As highlighted in previous chapters, since the introduction of changes following the HSCA 2012 there has been a large increase in the complexity of health system governance. The number of bodies undertaking commissioning has increased in two ways: NHSE, PHE and LAs all have a role in commissioning aspects of health care, in addition to CCGs, which were the successor to PCTs; moreover, CCGs are smaller organisations than PCTs so there are many more of them. While the shift to CCGs and LA commissioning appears to fit with the White Paper's language of localism and decentralisation, freeing local commissioners from central control, the reality has been somewhat more mixed.
In its Chagos Advisory Opinion, the International Court of Justice (ICJ) ruled that the UK's detachment of the Chagos Archipelago from the colony of Mauritius on the eve of independence constituted a violation of customary international law (CIL). This article analyses the Court's approach to establishing the emergence and content of the right to self-determination in this frustrated case of decolonisation. It goes on to examine the argument that self-determination's peremptory character has decisive consequences in this specific context—a contention which found favour with several judges in their Separate Opinions. The article explores the extent to which the claims and counterclaims, made during the advisory proceedings, turned on countervailing readings of not only the key sources of custom but also of the principle of inter-temporal law. The final sections consider the significance of the Chagos Opinion for the Chagossians, both in relation to the Archipelago's resettlement and for their outstanding appeal in the UK courts (where the European Convention on Human Rights performs a pivotal role).
In its Chagos Advisory Opinion, the International Court of Justice (ICJ) addressed two questions posed in a request from the UN General Assembly. First, had Mauritius's decolonization been completed when it gained independence in 1968, after the excision of the Chagos Archipelago? Second, what were the legal consequences flowing from the United Kingdom's continued administration of the Archipelago? It was thought that the Court might shy away from giving an Opinion in this case as, arguably, it concerned a bilateral sovereignty dispute that the United Kingdom had not agreed to have resolved by judicial decision. However, as it turned out, the Court delivered surprisingly robust responses to the questions posed. The Opinion—and the numerous Separate Opinions that accompanied it—offer a thorough re-evaluation of the customary international law (CIL) concerning the right to self-determination in cases of decolonization.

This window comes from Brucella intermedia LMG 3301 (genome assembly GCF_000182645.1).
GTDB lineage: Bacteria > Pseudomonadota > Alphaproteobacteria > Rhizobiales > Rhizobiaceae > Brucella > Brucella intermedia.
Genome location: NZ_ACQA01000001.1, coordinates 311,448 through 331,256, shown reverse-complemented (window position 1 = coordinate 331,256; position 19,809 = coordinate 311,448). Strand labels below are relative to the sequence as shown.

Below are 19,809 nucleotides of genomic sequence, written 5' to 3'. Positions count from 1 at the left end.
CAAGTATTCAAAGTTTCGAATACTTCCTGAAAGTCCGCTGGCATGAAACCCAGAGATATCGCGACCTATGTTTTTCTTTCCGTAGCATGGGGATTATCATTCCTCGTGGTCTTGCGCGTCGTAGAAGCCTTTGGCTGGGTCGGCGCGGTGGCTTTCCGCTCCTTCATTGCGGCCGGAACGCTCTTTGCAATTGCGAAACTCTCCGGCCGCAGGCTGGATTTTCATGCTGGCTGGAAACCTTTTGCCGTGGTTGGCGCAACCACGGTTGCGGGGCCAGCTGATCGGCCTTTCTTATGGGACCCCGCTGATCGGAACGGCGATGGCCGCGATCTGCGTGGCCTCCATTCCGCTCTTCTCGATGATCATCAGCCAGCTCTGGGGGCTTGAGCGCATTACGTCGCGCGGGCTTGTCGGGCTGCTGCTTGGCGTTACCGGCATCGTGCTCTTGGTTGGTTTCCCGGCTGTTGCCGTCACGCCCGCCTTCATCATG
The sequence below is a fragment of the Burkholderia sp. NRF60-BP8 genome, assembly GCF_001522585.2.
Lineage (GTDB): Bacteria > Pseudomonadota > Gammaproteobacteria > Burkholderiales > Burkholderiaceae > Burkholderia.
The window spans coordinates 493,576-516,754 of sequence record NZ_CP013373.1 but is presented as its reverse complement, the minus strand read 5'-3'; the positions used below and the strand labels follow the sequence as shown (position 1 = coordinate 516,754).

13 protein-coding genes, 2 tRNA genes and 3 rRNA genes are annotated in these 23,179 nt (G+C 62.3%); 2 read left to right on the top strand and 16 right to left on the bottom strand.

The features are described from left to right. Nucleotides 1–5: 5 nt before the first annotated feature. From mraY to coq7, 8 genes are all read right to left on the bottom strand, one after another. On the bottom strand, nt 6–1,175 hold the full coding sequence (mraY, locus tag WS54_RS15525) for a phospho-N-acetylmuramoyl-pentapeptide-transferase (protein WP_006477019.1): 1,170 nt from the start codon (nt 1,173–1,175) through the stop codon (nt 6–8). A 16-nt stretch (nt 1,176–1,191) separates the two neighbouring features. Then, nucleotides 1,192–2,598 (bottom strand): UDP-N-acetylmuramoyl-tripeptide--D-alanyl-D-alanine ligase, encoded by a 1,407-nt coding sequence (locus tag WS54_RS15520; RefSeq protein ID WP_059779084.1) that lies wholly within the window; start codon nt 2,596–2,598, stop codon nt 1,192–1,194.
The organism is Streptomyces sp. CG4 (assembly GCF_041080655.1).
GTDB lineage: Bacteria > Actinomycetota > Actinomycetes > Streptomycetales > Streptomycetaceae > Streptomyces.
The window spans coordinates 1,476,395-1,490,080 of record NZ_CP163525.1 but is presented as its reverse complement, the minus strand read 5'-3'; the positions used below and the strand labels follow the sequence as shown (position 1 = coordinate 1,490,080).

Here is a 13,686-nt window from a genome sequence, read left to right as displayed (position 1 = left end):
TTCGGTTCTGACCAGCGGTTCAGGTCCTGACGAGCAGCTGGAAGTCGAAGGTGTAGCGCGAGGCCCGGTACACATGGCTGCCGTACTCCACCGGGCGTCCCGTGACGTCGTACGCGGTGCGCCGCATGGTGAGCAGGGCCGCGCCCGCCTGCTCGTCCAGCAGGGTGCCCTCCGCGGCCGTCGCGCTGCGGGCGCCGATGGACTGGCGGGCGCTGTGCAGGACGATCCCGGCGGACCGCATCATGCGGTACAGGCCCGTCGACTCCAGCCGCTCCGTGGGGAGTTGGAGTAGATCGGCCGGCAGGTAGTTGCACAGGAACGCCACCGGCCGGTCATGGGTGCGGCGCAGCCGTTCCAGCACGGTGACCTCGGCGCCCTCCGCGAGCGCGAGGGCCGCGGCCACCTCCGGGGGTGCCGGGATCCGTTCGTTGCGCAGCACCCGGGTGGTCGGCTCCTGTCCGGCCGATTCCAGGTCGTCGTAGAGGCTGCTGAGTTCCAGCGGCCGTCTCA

The associations between growth during early life and subsequent cognitive development and physical outcomes are not widely known in low-resource settings. We examined postnatal weight and height gain through early life and related these measurements to the nutritional status and intellectual development of the same children when they were between 7 and 9 years old. Mothers had enrolled in an randomised controlled trial to evaluate the effect of prenatal micronutrient supplementation on birth weight. Their children were born in 2004, their height and weight were measured at 6, 12, 18 and 24 months of age and were followed up between October 2012 and September 2013 (at ages 7–9 years, n 650). Height-for-age, weight-for-age and BMI-for-age were used to describe the nutritional status, and the Wechsler Intelligence Scale for Children fourth edition was used to measure the intellectual function. Multilevel linear and logistic modelling was used to estimate the association between early growth and subsequent growth and intellectual function. After adjustment, weight gain from 6 to 12 months of age was associated with Full-scale Intelligence Quotient, Verbal Comprehension Index, Working Memory Index and Perceptual Reasoning Index. Weight gain during early life was associated with subsequent nutritional status. For every 1 kg increase in weight during the 0- to 6-month period, the OR for underweight, thinness and stunting at 7–9 years of age were 0·19 (95 % CI 0·09, 0·37), 0·34 (95 % CI 0·19, 0·59) and 0·40 (95 % CI 0·19, 0·83), respectively. Weight gain during the periods of 6–12 months of age and 18–24 months of age was also associated with a lower risk of being underweight. Weight gain during early life was associated with better growth outcomes and improved intellectual development in young school-aged children.